While at college (ironically enough, I am spending the weekend in Athens) I took a seminar my junior year on Arthur Miller. It's where I learned to dislike him. A few gems notwithstanding, by being forced to read most of his plays, I discovered (at the age of 20) a man of marginal talent with a penchant for unrealistic dialogue who said the same thing over and over again.
Then there's that thing about self-flagellation.
In addition, I was exposed to reams and reams of paper spent - by the playwright - defending whatever it was he intended to say in his works that most of the public hadn't understood.
For the past six years, my time as an actor-teacher for Great Lakes has included dedicated study to two of Miller's works, Death of a Salesman and The Crucible. In that time I have decided that his "greatest" work - Salesman - is about as unwatchable as I ever thought it was, and that Crucible will not only stand the test of time, but is possibly one of the best American works ever produced. Salesman is lucky to have made it sixty years, Crucible will still be performed in five hundred.
In preparartion for this season's production of Crucible at GLTF, I read Miller's autobiography Timebends which my boss, Daniel, gave me last Christmas. And I enjoyed it. Walking around in his shoes, understanding the entire expanse of his life, I had a better understanding for the worlds of his plays, the worlds of his essays, the world of him.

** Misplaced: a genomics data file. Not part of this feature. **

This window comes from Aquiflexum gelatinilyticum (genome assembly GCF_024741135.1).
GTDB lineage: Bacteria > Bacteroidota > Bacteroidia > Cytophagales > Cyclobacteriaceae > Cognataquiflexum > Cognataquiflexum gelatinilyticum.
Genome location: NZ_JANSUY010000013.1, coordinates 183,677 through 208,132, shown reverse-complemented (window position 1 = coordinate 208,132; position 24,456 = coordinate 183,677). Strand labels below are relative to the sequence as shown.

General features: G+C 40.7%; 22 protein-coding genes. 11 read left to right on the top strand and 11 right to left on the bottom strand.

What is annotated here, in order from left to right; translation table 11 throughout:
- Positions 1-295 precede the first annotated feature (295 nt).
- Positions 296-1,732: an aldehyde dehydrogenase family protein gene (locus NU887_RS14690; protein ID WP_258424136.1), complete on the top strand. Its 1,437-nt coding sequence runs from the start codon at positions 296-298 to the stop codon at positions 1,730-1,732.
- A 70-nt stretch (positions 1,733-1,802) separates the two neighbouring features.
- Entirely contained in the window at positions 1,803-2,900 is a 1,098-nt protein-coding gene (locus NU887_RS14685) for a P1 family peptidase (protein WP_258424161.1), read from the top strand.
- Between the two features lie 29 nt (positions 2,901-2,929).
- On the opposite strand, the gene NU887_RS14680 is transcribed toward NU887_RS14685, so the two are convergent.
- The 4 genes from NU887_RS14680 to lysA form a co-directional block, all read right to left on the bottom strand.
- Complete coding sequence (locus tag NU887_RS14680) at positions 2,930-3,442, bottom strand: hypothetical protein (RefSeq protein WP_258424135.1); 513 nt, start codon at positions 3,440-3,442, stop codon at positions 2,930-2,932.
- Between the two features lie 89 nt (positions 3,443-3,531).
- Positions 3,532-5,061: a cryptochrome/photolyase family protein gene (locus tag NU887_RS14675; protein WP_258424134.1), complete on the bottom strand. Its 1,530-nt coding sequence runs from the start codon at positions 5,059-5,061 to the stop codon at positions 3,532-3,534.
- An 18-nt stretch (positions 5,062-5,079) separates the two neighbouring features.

Because I believe it is inevitable, if you have the facts, when you know what a person has lived through, you can so much better understand the decisions they make and their personal philosophy - even if you do not agree with it. Understanding is key.
Unless they lie.
On Thursday I read this in the New York Times:
"Arthur Miller, who died in February 2005, and his third wife, the photographer Inge Morath, had a son born with Down syndrome in 1966. Soon after, they made the painful decision to put the child, Miller’s youngest, in an institution for the mentally retarded before Miller essentially cut him out of his life.
"... Miller rarely, if ever, accompanied his wife on weekly visits to see (his son), almost never mentioned him to shocked friends and didn’t mention him in his memoir, “Timebends.”
Now, see, I don't know what to do with that information. It is not merely that I find that appalling, but it means that once again I need to reverse-engineer what I think of Arthur Miller.
Daniel and I were having a conversation in the lobby last spring about Crucible and he was sharing how a professor his his was just so frustrated with Miller in the work. The argument was that if only there was no adultery in it, this piece would be universally accepted as a masterpiece. But Miller ruins it, and all of his work, by making his heroes so deeply flawed.
Maybe Miller just couldn't see how anyone could be any different.